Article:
Microarchitectural attacks pose a great threat to any code running in parallel to other untrusted processes. Especially in public clouds, where system resources such as caches are shared across several tenants, microarchitectural attacks remain an unsolved problem. Cache attacks rely on evictions by the spy process, which alter the execution behavior of the victim process. Similarly, all attacks exploiting shared resource access will influence these resources, thereby influencing the process they are targeting. We show that hardware performance events reveal the presence of such attacks. Based on this observation, we propose CacheShield, a tool to protect legacy code by self-monitoring its execution and detecting the presence of microarchitectural attacks. CacheShield can be run by users and does not require alteration of the OS or hypervisor, while previously proposed software-based countermeasures require cooperation from the hypervisor. Unlike methods that try to detect malicious processes, our approach is lean, as only a fraction of the system needs to be monitored. It also integrates well into today’s cloud infrastructure, as concerned users can opt to use CacheShield without support from the cloud service provider. Our results show that CacheShield detects attacks fast, with high reliability, and with few false positives, even in the presence of strong noise.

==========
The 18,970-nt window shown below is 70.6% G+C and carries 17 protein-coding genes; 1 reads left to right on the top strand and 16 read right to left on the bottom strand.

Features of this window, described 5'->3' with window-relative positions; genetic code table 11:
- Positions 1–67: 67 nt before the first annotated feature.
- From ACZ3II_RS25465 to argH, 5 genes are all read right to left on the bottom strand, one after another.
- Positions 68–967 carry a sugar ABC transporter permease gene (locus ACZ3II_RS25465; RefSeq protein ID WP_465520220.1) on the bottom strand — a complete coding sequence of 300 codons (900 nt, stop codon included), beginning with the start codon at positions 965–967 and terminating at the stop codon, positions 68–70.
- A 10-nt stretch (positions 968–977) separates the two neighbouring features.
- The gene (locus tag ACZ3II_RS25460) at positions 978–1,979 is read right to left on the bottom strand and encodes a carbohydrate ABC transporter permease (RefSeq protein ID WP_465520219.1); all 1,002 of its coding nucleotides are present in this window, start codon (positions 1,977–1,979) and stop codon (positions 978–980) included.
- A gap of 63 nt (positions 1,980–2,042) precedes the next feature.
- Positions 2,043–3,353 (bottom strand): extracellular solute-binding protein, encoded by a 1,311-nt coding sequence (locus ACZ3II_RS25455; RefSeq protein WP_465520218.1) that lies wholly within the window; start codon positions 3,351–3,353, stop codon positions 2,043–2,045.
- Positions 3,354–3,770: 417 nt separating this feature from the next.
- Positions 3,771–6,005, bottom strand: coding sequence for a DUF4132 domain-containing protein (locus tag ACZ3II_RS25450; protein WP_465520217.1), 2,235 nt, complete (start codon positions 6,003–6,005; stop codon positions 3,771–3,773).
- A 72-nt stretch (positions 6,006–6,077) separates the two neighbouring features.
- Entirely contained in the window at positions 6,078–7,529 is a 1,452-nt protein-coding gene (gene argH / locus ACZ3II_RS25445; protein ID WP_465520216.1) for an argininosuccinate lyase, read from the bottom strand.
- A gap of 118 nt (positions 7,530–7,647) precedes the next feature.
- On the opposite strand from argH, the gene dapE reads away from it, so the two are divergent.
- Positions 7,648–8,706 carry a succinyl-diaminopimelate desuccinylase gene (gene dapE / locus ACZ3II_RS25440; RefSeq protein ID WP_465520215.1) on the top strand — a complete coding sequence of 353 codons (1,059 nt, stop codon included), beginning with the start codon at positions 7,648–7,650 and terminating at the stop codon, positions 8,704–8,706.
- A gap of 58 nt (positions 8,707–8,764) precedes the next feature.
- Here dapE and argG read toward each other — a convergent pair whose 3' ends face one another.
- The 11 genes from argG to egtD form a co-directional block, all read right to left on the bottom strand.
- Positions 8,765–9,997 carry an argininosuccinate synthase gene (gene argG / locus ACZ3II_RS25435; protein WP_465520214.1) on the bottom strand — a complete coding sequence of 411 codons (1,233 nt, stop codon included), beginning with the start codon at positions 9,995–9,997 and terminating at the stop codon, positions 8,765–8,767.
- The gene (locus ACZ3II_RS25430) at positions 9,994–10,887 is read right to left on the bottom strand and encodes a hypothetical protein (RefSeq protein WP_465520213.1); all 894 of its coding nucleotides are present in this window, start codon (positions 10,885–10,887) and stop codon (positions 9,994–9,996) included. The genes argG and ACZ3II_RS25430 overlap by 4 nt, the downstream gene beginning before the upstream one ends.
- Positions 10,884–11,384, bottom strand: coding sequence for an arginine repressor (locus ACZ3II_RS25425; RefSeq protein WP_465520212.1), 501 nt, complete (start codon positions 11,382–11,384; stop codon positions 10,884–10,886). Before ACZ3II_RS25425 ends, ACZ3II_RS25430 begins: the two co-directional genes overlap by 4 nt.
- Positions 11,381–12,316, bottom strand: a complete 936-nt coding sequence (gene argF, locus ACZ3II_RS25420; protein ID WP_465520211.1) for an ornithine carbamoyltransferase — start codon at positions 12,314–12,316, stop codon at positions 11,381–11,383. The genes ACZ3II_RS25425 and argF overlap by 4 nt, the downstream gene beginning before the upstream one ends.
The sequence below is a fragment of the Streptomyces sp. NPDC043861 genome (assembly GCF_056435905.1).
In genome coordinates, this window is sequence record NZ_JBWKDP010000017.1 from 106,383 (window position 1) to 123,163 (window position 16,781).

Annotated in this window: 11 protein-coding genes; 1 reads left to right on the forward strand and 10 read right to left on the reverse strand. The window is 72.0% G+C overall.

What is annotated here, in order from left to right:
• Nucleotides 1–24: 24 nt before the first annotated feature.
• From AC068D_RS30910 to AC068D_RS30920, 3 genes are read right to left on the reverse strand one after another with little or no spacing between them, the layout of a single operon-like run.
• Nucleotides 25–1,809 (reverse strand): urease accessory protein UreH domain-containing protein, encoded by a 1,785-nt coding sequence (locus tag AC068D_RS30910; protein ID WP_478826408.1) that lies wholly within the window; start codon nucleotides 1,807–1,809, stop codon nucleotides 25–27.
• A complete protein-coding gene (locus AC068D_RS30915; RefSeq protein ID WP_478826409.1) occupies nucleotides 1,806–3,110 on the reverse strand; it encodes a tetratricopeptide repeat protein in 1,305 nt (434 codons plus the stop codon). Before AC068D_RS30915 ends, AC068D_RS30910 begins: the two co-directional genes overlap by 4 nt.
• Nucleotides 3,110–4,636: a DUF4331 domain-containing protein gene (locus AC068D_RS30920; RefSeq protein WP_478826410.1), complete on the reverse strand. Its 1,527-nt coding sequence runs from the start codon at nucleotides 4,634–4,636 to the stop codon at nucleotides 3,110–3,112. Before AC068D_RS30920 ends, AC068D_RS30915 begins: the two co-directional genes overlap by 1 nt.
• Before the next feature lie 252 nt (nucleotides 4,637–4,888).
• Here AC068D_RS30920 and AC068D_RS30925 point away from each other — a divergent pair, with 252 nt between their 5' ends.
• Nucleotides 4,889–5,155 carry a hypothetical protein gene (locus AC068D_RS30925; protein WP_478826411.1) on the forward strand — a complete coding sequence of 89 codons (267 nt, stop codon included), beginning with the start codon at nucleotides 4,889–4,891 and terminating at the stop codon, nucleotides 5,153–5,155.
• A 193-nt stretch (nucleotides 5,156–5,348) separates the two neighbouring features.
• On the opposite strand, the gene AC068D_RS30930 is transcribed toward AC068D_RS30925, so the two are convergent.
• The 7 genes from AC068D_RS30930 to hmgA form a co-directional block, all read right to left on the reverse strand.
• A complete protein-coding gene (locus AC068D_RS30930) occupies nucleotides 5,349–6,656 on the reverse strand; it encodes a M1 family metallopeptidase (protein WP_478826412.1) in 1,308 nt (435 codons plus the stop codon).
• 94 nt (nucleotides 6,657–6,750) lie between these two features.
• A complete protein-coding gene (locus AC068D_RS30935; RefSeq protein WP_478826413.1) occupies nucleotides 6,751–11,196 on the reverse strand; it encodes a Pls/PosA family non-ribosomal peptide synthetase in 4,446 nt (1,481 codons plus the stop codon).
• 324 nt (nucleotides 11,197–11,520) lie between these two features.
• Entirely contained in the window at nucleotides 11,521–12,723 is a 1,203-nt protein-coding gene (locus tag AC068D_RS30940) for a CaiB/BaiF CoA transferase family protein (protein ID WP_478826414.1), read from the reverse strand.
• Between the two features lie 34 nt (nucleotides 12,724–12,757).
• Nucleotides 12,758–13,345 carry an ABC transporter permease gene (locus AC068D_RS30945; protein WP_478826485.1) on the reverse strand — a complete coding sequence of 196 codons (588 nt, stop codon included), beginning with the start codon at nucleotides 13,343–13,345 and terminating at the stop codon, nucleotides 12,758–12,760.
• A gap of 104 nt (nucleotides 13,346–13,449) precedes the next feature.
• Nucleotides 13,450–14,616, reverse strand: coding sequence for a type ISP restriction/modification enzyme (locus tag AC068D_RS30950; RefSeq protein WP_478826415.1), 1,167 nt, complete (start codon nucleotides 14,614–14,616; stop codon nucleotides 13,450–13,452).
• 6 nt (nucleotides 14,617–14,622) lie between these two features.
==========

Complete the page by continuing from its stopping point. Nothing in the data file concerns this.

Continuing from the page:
|Title of host publication||CODASPY '18: Proceedings of the Eighth ACM Conference on Data and Application Security and Privacy|
|Number of pages||12|
|Publisher||Association for Computing Machinery|
|Publication status||Published - 13.03.2018|
|Event||8th ACM Conference on Data and Application Security and Privacy - Tempe, United States|
Duration: 19.03.2018 → 21.03.2018
Conference number: 135355